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Professor Quentin Grafton wants Australians to pay more for water whenever dam levels plummet

Expert says Australians should pay MORE for their water whenever dam levels plummet – but insists his plan would see their bills go down in the long run

  • Sydney’s Warragamba Dam capacity levels have fallen down to 46.8 per cent
  • Despite drought, households are charged just $2.11 for every kilolitre of water
  • Australian National University professor proposing a radical pricing alternative
  • Quentin Grafton says everyone should pay more when dam levels plummeted
  • He argued the extra revenue could fund rebates for low-income residents 

Australians could end up paying more for their water whenever dam levels plummet if an expert’s plan is adopted.

Capacity at Sydney’s Warragamba Dam has fallen well below the 50 per cent mark, with 99.9 per cent of New South Wales now in drought.

Drinking water levels have dropped by 0.4 per cent during the past week to hit 46.8 per cent – down from 63.6 per cent a year ago.

Reservoir levels are also low in parts of southern Queensland with the Leslie Dam near the town of Warwick at just 5.08 per cent capacity.

Australians could end up paying more for their water whenever dam levels plummeted. Capacity at Sydney’s Warragamba Dam (pictured) has to just 46.8 per cent – down from 63.6 per cent a year ago

Despite the worst drought in a century, households are paying just $2.11 for every kilolitre of water they use, on top of the $97 in annual service charges. 

Instead of being charged more for water, residents are fined $220 if they use a hose or a sprinkler during the day.  

Australian National University economics professor Quentin Grafton, who specialises in water policy, has suggested everyone should pay more for water whenever dam levels fell.

‘What I’m saying is that you pay a higher price regardless of what you’re using if there’s less water in the dams,’ he told Sydney radio 2GB broadcaster Michael McLaren on Tuesday morning. 

‘You have to give a signal that water’s scarce and a higher price is exactly what’s needed.’ 

Professor Grafton said his ‘dynamic pricing’ model would be more effective than imposing water restrictions when dam levels fell – a situation facing Sydney residents.

Despite the worst drought in a century, households are paying just $2.11 for every kilolitre of water they use, on top of the $97 in annual service charges (stock image)

Despite the worst drought in a century, households are paying just $2.11 for every kilolitre of water they use, on top of the $97 in annual service charges (stock image)

He argued the extra revenue raised could fund a reduction in fixed service charges for low-income households.

‘Those extra revenues could then be used to reduce the fixed charges of all households of perhaps low-income households,’ he said.

Once dams levels rose, water charges would fall under Professor Grafton’s proposal.

‘This is not a permanent increase,’ Professor Grafton said.

Australian National University economics professor Quentin Grafton (pictured) has suggested everyone should pay more for water whenever dam levels fell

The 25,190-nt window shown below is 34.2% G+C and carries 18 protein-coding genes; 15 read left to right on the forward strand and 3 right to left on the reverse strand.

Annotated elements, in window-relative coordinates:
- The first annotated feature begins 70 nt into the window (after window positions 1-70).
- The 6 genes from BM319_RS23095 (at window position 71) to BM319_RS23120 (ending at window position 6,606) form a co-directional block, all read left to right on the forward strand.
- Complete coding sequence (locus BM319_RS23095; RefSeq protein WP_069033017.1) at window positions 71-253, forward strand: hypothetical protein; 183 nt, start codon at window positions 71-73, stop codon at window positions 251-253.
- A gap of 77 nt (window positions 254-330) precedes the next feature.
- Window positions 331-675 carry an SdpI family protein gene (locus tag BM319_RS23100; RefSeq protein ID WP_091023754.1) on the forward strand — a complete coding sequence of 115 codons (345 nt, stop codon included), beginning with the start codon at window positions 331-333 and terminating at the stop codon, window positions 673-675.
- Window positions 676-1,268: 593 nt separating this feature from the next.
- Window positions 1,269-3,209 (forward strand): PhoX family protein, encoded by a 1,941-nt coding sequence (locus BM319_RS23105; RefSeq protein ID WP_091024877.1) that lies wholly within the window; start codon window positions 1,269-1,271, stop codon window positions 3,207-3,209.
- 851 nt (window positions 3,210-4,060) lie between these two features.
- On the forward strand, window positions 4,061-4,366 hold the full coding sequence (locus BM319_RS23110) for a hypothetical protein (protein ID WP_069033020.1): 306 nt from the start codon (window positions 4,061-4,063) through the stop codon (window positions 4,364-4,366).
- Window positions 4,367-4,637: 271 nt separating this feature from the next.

Australian National University economics professor Quentin Grafton (pictured) has suggested everyone should pay more for water whenever dam levels fell

‘So if the water in the dams were to go to say, 80, 90, 100 per cent, then that scarcity premium would go to zero.’ 

The Canberra-based economics professor made the call as the New South Wales Independent Pricing and Regulatory Tribunal proposed charging households $2.24 for every thousand litres of water they used. 

From July 1, 2020, it also wanted to incorporate a 13-cent a kilolitre charge to fund the operation of the desalination plant at Kurnell, in Sydney’s south-east.

Should the drought end, IPART proposed households $2.11 for every kilolitre of water they used.

From next year, it also wants to charge home owners up to $156 a year for water services, to fund drought response measures.

This would fall back to $98 annual when the drought ended. 

The worst drought to hit parts of NSW since the early 1920s will see water restrictions tightened in Sydney, the Blue Mountains and the Illawarra region from December 10.

Under the new level two restrictions, residents will be fined $220 if they watered their garden between 10am and 4pm.

They will also be penalised for using a hose instead of a bucket or a watering can. 

The levels of water restrictions

As NSW and other parts of the country continue to head deeper into drought, water restrictions are ready to be put in place to help homeowners and farmers cope with the dry spell. 

Level 1: Sprinklers, sprays and fixed hoses can only be used between 5pm and 7pm.

Hand held hoses are only allowed between 4pm to 9am.

Only a high-pressure cleaner can be used to wash down a hard surface or vehicle. 

Level 2: Sprinklers, sprays and microject sprays are prohibited.

Garden: Watering cans and buckets only 

Cars: Bucket only, a commercial car wash is allowed

Paths: No hosing footpaths or driveways

Pools: Residents can top up swimming pools for 15 minutes each day but a trigger nozzle must be used

Level 3: All sprinklers are prohibited.

Handheld hoses can only be used for 15 minutes between 5pm and 7pm.  

Level 4: Residential outdoor use of treated, town and Council water is not allowed.

Council will cut off irrigation to public parks, gardens and other public facilities. 

Outdoor industrial and commercial green spaces cannot be irrigated. 

Buckets of water must be used to clean vehicle windows, windscreens and number plates, but only for safety and regulatory purposes. 

Level 5: All bans from Level 4 are implemented.

Evaporative air conditioners can only be used moderately.    

Read more at DailyMail.co.uk


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